But just remember that anything that has been put into a computer, not just online, but even on your personal computer, is – I meant to correct this because I think I screwed the word up, but nothing is truly safe from somebody hacking. Nothing. You can hack air gapped computers. Air gapped computers are those that aren’t connected to anything but electricity. No Bluetooth, no Wi-Fi, no network cable. Even those can be hacked. So once it’s in a computer system, it’s core data that has to be protected. You remember the onions. The core of that onion is what needs to be protected. Your credentials absolutely must be protected, but there’s other things as well.
Let’s take a few looks at some common myths about privacy and security – because remember, privacy is part of security.
“Complex passwords are good enough.” They are a definite improvement over your pet’s name and the year you were born or your child’s name and the year they were born or the university you attended’s mascot or the make and model of your first car. But that’s not good enough. The best complex passwords, if you reuse it, just about makes it useless. But they’re not good enough, and you have to keep everything in mind here.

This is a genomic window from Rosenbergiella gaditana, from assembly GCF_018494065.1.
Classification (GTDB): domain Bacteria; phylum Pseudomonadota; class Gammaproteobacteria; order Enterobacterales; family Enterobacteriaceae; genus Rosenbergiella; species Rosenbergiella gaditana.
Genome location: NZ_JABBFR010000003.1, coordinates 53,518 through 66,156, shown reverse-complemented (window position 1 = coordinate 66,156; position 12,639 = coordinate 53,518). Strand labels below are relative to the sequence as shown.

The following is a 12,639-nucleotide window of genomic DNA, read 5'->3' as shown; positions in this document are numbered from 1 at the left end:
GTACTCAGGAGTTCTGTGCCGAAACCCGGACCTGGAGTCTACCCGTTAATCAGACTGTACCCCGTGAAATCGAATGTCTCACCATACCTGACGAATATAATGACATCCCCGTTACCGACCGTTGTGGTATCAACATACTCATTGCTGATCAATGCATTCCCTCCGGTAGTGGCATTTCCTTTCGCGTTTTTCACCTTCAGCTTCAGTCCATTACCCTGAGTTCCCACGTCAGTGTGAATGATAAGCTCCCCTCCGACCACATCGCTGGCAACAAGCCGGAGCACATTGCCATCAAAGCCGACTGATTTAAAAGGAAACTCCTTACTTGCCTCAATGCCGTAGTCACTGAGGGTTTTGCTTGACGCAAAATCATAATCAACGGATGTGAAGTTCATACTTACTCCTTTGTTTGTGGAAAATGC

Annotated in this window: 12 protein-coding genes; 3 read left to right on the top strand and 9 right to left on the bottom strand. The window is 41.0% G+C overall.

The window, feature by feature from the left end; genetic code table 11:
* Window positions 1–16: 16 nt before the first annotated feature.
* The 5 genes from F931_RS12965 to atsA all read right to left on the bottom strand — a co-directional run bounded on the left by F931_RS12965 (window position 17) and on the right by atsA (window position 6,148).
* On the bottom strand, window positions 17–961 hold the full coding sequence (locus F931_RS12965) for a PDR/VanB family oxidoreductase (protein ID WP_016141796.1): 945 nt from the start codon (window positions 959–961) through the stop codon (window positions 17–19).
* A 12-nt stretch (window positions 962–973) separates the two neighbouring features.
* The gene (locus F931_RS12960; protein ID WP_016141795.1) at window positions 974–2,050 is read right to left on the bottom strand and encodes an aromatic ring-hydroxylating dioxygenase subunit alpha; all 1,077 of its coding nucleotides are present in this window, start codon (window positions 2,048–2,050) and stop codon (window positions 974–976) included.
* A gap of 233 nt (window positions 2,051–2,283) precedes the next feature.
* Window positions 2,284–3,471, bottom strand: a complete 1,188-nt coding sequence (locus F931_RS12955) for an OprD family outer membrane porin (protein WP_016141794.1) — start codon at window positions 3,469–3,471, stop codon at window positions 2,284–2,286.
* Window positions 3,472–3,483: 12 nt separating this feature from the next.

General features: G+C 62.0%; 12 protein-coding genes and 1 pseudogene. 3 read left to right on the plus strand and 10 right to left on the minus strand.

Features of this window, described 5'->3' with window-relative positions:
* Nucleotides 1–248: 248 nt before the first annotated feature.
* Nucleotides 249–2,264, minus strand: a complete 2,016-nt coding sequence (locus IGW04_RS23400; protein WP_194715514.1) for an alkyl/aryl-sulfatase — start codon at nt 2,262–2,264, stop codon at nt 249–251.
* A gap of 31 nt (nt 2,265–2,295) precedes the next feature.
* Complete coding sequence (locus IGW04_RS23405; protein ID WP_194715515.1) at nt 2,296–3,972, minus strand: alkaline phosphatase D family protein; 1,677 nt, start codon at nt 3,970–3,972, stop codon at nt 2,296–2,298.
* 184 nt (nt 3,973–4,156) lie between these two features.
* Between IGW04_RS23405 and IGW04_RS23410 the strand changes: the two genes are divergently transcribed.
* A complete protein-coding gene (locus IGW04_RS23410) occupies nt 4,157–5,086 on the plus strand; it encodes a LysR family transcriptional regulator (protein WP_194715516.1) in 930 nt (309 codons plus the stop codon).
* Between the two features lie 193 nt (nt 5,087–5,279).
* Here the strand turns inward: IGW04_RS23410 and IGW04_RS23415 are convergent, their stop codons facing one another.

Another myth I hear commonly is “Only criminals should be concerned about their privacy” or – and this one’s related – “I have nothing to hide, so why not let the government gather my communications to stop terrorism?” Those are both myths, and you do have something to hide. Every single person on this call, every single person you meet, has things that they need to keep private. Your bank account login information. If you think that you don’t have to guard that, just pop it in the chat box or send me a private message with your login information.
Email. You may think that your email is benign, but I’m sure there’s something in there that at least would be embarrassing if it was revealed publicly. There might even be more serious things. But outside of that, emails are used to reset passwords to other websites, commonly without any other authenticating data like the make and model of your first car or your mother’s maiden name.
So everybody has something to hide ,and I’ll get to why the terrorism thing is not an adequate reason either on another slide. I don’t want to make this political, but I’ve spent years studying privacy, and it has real-world implications besides the fact that most of us on the planet live in a democracy that protects personal privacy.